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by David Leone
WAKE FOREST — In the course of the past month, there have been not one, not two, but three area residents who celebrated their 100th birthday.
Aurora Howard, Mollie Rivers and John Martin enjoyed becoming centenarians with family and friends.
Martin’s birthday was Oct. 27 at The Lodge of Wake Forest.
He was score and clock keeper for N.C. State basketball for more than 50 years. His only compensation was two tickets to home games.
After a five-star dinner for Martin and his family, more than 200 people enjoyed a birthday cake and snacks, according to Juliana Wieczkowski, the enrichment coordinator at The Lodge.
“Chef Linda created an exquisite cake complete with edible flowers for all to enjoy. Mayor Vivian Jones of Wake Forest joined the family for dinner and later presented John with a signed book 100 years of Wake Forest,” Wieczkowski wrote in an e-mail.
Family members presented photos of Martin’s life, dating back to age 2.
Coaches and their representatives attended the celebration and presented Martin with shirts and numerous certificates. The president of the North Raleigh Lions Club also gave Martin a lifetime achievement award.
“Just seeing John beam from ear to ear made the day even more special,” wrote Wieczkowski.
On Veterans Day, the Crossings at Heritage community celebrated the remarkable Aurora Howard, who turned 100 the day before.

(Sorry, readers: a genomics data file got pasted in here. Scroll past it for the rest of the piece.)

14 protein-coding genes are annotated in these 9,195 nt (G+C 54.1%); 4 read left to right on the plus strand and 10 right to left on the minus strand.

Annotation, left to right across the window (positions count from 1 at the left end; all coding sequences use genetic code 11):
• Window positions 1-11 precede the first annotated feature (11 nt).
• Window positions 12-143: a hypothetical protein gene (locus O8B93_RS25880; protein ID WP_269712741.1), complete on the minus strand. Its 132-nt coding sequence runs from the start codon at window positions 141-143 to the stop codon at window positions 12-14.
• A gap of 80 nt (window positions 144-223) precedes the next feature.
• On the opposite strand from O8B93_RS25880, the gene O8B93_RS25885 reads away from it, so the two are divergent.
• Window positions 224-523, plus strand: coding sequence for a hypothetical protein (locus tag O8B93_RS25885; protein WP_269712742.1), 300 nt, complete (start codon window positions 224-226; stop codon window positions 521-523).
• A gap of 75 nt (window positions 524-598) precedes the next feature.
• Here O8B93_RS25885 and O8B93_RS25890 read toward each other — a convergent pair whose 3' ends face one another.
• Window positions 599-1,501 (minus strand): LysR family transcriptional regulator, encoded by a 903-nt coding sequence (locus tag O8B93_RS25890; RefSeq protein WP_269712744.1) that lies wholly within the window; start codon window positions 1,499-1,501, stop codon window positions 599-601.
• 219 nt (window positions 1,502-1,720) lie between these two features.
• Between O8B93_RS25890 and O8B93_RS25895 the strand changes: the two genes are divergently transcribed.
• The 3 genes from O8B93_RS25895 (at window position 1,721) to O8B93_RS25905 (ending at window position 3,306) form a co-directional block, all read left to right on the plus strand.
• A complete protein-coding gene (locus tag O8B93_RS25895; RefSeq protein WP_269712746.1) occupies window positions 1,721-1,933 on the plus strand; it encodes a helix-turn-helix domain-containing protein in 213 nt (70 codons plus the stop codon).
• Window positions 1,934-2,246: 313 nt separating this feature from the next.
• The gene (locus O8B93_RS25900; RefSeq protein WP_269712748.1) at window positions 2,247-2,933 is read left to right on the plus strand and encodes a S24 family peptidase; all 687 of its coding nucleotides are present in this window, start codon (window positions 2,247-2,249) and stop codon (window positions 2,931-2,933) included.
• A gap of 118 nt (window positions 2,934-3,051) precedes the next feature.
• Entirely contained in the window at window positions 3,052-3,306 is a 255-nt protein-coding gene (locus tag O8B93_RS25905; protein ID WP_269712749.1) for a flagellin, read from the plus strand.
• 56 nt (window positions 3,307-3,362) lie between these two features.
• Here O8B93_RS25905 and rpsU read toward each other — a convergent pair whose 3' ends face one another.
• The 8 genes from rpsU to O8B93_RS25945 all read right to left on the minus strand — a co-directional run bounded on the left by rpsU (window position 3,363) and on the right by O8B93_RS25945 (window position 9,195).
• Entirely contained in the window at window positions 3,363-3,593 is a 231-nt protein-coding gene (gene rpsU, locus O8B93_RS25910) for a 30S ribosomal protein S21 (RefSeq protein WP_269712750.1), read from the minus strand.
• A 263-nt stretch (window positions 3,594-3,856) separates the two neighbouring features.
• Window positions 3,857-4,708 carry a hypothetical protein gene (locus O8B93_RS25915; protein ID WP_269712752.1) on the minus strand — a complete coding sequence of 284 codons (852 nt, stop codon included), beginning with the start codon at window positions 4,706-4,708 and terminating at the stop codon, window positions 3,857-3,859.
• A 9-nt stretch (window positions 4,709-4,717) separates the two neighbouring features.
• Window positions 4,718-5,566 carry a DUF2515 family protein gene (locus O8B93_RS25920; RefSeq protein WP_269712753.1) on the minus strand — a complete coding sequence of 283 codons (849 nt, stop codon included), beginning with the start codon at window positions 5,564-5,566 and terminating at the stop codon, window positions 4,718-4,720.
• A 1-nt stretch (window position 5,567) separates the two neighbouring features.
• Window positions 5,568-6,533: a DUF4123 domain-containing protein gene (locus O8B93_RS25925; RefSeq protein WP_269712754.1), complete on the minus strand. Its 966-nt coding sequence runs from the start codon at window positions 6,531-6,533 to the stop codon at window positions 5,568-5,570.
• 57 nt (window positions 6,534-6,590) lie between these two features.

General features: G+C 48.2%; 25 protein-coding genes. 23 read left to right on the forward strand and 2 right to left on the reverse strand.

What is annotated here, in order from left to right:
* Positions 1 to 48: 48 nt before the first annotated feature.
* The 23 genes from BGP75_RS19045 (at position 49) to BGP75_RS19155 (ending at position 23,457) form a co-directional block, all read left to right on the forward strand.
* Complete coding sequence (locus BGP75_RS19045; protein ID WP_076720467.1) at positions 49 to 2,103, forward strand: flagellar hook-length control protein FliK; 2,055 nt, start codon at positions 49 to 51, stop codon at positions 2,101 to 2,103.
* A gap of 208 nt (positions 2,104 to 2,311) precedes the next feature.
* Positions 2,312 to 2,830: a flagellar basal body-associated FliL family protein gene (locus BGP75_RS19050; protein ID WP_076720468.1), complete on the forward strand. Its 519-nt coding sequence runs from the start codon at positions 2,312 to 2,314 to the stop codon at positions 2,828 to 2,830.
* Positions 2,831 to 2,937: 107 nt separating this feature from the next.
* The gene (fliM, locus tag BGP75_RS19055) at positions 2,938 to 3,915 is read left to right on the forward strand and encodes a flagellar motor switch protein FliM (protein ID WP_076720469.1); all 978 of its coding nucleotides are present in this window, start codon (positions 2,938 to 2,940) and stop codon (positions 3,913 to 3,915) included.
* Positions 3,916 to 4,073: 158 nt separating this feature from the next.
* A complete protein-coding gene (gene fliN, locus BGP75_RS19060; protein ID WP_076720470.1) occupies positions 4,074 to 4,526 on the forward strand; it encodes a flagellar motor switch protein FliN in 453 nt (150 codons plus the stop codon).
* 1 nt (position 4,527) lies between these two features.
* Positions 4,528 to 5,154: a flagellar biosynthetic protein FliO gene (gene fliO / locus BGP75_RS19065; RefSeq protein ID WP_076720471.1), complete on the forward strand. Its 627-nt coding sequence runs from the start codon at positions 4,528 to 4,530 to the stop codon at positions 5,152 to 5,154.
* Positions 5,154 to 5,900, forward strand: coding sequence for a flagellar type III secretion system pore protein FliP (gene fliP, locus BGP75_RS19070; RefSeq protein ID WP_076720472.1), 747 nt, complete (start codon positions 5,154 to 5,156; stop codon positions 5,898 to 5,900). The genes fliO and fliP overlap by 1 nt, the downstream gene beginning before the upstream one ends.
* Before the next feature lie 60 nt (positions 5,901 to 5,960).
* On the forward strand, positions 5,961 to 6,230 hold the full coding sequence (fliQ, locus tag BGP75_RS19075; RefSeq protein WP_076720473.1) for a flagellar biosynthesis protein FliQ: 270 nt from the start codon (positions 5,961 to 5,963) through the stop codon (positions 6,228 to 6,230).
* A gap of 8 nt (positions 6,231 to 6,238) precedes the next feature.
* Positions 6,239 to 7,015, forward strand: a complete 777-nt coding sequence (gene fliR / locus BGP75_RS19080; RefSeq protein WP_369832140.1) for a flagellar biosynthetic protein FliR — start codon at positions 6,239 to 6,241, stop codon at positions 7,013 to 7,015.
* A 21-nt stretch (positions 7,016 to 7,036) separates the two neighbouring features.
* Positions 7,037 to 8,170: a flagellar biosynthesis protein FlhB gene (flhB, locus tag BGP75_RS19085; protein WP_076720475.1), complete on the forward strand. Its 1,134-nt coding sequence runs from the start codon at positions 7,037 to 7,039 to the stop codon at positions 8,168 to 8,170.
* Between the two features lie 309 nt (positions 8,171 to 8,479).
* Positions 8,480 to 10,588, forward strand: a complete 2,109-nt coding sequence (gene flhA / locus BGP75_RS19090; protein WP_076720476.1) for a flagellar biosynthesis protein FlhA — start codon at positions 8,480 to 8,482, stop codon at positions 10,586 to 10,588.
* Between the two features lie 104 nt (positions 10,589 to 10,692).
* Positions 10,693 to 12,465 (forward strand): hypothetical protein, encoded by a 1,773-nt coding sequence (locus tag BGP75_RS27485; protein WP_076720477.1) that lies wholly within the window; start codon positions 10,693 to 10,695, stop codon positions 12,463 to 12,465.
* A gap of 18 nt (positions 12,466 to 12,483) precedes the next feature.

Residents and staff at the Crossings sang two verses of Happy Birthday and shared cake with Howard, who got up and stood in line with everyone else.
Though she’s a little hard of hearing, Howard astonishes those around her with her “crystal clear” memory and level of independence.
She gets the newspaper for other, younger, residents in her community who are too enfeebled, and takes care of her 78-year-old son, who lives there as well.
“They can’t come out and get [the paper], so why shouldn’t I?” she said during her party. “Some of them can’t even get out of bed. You know, it’s hard.”
Howard is a New Jersey native, growing up with two brothers and a sister.
She’s not too old to tell a funny story. When asked for her secret to long life, she quipped: “I don’t know, to tell you the truth. I never had any secrets. It’s because my father, every time I got home, he’d be there waiting for me, and say, ‘What you’d do tonight?’”
Howard was a military wife. Her husband sprang the news that he’d signed up, when her son was 2, circa 1937. But she describes him as a nice guy who liked to have fun.
“Everybody here is very nice,” Howard added about her friends at the Crossings. “They all take care of each other.”
“And she takes care of all of us,” one resident added.
Last week, ladies from the General James Moore Chapter, Daughters of the American Revolution, celebrated Mollie Rivers’ 100th birthday during their meeting at the Wake Forest Historical Museum.
A longtime Wake Forest resident, Rivers was treated to singing of Happy Birthday and a gift of her favorite chocolate — Hersey’s kisses.
“She has been a member of the General James Moore Chapter for 61 years and still going strong!” wrote DAR member Julianne Moore.
Congratulations to all three.